Shifting to the right is a little more complicated because there are two ways of doing it. We may be dealing with a signed number, that is one whose left-hand bit or most significant bit denotes whether it is positive or negative. If the number is positive, we can simply shift all the bits to the right, replacing the left-hand ones with zeros. If we tried this with negative numbers, though, we would end up with a very large positive number:


   0000 0000 0000 0000 0000 0000 0000 1010   =10


   0000 0000 0000 0000 0000 0000 0000 0101   =5


   1111 1111 1111 1111 1111 1111 1111 0110   =-10


   0111 1111 1111 1111 1111 1111 1111 1011   =2147483643

Notice that, in the above example, we used the symbol '>>>' when we moved the bits of n% to the right. This operation is known as a logical shift right and it does exactly what shift left does only in the other direction. There are times when we may want to do this when manipulating bits but, when dealing with negative signed numbers, it will produce disastrous results, as we can see.

Arithmetic and Logical Shifting

The correct way to shift a signed number to the right is to leave bit 31 (the left-most bit) as it is and also copy it into the next bit, bit 30, doing this each time we shift the bits. In this way, the bits of positive numbers are replaced by zeros and the bits of negative numbers by ones, which gives the correct result. This is known as an arithmetic shift right and has the symbol '>>':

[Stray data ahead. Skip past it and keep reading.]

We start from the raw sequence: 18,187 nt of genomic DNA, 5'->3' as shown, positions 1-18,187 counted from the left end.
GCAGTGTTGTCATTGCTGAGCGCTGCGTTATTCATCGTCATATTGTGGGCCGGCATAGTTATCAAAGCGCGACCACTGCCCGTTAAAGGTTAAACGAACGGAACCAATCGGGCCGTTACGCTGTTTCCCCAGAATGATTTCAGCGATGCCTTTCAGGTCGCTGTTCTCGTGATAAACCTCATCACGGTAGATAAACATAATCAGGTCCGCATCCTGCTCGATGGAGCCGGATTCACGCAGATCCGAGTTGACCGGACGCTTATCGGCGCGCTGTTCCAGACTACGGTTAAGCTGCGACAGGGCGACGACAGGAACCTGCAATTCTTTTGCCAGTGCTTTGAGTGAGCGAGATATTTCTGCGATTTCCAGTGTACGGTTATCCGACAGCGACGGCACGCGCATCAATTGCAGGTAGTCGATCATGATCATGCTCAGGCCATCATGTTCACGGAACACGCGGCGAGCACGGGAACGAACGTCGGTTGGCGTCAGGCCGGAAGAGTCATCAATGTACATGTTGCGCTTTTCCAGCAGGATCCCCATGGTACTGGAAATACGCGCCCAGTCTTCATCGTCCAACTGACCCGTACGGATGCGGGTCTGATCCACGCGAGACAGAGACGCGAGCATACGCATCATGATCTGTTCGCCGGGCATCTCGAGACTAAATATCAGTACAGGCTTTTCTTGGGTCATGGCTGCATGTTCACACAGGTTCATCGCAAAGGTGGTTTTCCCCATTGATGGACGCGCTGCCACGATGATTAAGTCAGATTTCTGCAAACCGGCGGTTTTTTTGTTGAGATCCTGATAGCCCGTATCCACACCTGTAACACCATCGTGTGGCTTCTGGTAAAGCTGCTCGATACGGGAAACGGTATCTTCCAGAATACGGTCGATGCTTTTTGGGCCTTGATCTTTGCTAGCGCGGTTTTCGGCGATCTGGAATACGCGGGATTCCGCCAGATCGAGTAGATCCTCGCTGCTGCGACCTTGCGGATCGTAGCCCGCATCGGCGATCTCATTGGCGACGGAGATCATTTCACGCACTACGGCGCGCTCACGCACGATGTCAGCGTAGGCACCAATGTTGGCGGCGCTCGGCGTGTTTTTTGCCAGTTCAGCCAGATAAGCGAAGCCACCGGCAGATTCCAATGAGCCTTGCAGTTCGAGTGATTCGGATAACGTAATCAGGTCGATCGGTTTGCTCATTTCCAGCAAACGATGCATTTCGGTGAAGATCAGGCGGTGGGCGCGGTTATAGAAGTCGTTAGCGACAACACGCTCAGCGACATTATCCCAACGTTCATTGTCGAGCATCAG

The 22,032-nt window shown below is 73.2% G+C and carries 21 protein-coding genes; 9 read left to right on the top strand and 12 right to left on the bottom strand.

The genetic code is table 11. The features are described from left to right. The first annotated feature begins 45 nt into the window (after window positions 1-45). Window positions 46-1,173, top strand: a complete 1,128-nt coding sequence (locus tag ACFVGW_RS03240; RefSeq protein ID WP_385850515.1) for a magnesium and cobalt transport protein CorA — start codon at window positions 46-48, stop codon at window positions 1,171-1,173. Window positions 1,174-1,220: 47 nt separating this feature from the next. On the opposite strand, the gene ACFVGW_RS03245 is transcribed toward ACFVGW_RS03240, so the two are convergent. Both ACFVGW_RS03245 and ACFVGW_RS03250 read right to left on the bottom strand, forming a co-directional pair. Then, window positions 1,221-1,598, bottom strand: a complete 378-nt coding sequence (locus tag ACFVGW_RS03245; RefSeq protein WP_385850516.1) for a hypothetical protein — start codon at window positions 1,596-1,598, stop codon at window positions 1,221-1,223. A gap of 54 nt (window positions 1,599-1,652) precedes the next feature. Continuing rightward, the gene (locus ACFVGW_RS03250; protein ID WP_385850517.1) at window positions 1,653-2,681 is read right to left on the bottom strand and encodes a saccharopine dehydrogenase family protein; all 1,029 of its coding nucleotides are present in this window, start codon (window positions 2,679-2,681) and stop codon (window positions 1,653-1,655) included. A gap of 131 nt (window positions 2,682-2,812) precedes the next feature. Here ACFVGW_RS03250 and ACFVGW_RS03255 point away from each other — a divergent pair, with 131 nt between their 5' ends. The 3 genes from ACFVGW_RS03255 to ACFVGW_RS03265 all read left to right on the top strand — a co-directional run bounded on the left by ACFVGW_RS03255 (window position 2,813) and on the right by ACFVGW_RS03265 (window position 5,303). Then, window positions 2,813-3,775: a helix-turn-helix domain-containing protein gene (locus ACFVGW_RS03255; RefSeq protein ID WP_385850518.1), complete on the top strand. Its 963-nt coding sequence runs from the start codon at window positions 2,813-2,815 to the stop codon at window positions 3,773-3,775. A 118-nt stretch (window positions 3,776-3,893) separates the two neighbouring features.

1111 1111 1111 1111 1111 1111 1111 0110   =-10


   1111 1111 1111 1111 1111 1111 1111 1011   =-5

We saw in Section 8 how we could use a range of error numbers beginning with 1,073,741,824. The reason for this rather strange large number is that its hexadecimal equivalent is &40000000. In RISC OS, error numbers with bit 30 set to 1 are reserved for use within a program. This means any number between &40000000 and &7FFFFFFF, or indeed negative numbers &C0000000 to &FFFFFFFF, which should be plenty for our use!

Because &40000000 is a number in which bit 30 is a one and all the others are zeros, we can write it as 1<<30 (try typing PRINT ~1<<30). Similarly, &40000001 can be written as (1<<30)+1 and so on. This is why we used 1<<30 as an error number in Section 8.

If you managed to get through the whole of this section in one go, congratulations! Hopefully, you now have a much better understanding of your machine and the way it handles numbers.

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© Martyn & Christine Fox 2003